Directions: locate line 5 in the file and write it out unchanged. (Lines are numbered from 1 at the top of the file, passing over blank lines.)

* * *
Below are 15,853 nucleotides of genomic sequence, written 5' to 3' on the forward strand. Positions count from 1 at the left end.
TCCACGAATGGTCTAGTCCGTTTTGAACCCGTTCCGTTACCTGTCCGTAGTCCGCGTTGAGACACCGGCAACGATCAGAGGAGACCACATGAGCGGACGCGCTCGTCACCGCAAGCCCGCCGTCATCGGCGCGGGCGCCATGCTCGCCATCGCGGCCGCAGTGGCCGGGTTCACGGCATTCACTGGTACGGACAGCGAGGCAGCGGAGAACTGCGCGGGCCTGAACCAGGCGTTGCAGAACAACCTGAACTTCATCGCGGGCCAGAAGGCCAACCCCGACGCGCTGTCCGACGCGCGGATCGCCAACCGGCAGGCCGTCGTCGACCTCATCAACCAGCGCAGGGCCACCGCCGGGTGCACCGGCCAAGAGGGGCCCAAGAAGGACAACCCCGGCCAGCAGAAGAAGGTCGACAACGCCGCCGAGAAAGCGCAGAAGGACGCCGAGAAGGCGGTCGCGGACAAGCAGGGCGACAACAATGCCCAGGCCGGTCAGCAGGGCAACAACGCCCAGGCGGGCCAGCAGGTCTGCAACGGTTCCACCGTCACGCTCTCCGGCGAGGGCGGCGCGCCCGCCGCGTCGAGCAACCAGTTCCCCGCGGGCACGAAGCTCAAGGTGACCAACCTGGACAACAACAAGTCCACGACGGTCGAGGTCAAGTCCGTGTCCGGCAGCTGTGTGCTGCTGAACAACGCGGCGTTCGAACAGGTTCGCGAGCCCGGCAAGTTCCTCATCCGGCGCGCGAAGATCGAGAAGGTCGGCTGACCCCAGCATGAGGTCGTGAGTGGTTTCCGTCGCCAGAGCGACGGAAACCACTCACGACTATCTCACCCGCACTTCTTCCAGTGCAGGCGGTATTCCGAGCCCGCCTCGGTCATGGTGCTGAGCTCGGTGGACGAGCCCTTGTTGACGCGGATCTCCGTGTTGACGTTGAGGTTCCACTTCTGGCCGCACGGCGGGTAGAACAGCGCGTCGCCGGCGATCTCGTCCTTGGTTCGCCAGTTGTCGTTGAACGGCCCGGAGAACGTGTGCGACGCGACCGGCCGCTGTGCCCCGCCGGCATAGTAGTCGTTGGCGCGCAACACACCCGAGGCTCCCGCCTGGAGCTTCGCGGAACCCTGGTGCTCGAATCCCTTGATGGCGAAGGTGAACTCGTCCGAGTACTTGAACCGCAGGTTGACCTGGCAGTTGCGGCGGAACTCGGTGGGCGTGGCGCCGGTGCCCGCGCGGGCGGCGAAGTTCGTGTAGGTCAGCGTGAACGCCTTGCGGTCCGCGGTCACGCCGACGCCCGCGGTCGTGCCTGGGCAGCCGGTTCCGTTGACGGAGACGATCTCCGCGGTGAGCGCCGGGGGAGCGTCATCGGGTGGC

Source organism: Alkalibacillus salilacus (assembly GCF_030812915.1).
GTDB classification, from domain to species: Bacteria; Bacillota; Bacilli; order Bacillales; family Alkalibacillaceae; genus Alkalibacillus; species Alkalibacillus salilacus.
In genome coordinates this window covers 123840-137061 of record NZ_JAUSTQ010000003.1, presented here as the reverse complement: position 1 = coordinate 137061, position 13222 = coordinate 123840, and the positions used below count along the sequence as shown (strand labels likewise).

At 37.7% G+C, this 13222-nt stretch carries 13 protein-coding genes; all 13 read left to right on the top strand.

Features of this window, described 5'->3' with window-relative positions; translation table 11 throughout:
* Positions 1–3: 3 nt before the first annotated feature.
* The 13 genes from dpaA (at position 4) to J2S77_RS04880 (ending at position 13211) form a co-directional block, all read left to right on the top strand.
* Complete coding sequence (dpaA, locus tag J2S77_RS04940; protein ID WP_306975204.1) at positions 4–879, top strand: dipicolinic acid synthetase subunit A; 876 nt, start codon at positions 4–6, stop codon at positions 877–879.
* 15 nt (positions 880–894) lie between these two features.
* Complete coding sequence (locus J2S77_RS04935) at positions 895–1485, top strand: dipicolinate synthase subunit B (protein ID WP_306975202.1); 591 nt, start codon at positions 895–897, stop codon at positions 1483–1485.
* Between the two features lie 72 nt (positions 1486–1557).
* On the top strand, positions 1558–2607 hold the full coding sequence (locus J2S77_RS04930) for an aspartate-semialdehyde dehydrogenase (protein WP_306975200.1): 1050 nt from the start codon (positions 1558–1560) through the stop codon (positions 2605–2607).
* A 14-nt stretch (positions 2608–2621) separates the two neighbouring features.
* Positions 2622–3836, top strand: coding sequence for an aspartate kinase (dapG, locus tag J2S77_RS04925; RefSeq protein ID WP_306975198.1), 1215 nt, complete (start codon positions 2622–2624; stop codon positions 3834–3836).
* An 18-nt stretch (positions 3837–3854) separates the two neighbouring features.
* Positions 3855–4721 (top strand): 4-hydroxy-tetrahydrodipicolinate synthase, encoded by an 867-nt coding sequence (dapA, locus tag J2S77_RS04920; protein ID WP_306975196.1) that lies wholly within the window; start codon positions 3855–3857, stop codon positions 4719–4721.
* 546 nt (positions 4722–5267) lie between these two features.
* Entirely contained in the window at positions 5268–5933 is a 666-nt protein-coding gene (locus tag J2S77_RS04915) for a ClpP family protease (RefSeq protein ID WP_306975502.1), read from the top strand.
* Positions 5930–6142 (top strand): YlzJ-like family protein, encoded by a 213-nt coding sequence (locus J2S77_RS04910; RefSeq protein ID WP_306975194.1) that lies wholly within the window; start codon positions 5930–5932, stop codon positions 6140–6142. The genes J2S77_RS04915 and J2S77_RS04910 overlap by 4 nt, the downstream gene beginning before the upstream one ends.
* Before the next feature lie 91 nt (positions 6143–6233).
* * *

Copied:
In genome coordinates this window covers 123840-137061 of record NZ_JAUSTQ010000003.1, presented here as the reverse complement: position 1 = coordinate 137061, position 13222 = coordinate 123840, and the positions used below count along the sequence as shown (strand labels likewise).